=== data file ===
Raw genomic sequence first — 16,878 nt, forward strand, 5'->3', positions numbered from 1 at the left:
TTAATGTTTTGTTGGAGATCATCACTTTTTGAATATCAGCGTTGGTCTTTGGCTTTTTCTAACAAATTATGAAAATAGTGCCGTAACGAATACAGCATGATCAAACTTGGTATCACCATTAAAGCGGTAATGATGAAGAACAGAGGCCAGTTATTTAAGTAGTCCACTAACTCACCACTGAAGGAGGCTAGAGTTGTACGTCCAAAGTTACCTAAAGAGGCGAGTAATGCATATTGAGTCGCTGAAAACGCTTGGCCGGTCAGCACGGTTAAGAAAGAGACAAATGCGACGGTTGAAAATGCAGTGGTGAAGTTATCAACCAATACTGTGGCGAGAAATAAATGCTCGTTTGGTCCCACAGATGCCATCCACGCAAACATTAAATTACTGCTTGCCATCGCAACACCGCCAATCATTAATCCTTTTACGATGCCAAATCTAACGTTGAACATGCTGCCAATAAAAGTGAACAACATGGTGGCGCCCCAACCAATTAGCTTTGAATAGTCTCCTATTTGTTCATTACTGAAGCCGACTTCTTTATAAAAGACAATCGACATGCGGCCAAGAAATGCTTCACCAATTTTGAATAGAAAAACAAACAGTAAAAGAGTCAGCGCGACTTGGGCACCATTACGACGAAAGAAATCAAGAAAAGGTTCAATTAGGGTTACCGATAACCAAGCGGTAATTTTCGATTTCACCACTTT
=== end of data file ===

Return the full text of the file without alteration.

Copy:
Raw genomic sequence first — 16,878 nt, forward strand, 5'->3', positions numbered from 1 at the left:
TTAATGTTTTGTTGGAGATCATCACTTTTTGAATATCAGCGTTGGTCTTTGGCTTTTTCTAACAAATTATGAAAATAGTGCCGTAACGAATACAGCATGATCAAACTTGGTATCACCATTAAAGCGGTAATGATGAAGAACAGAGGCCAGTTATTTAAGTAGTCCACTAACTCACCACTGAAGGAGGCTAGAGTTGTACGTCCAAAGTTACCTAAAGAGGCGAGTAATGCATATTGAGTCGCTGAAAACGCTTGGCCGGTCAGCACGGTTAAGAAAGAGACAAATGCGACGGTTGAAAATGCAGTGGTGAAGTTATCAACCAATACTGTGGCGAGAAATAAATGCTCGTTTGGTCCCACAGATGCCATCCACGCAAACATTAAATTACTGCTTGCCATCGCAACACCGCCAATCATTAATCCTTTTACGATGCCAAATCTAACGTTGAACATGCTGCCAATAAAAGTGAACAACATGGTGGCGCCCCAACCAATTAGCTTTGAATAGTCTCCTATTTGTTCATTACTGAAGCCGACTTCTTTATAAAAGACAATCGACATGCGGCCAAGAAATGCTTCACCAATTTTGAATAGAAAAACAAACAGTAAAAGAGTCAGCGCGACTTGGGCACCATTACGACGAAAGAAATCAAGAAAAGGTTCAATTAGGGTTACCGATAACCAAGCGGTAATTTTCGATTTCACCACTTT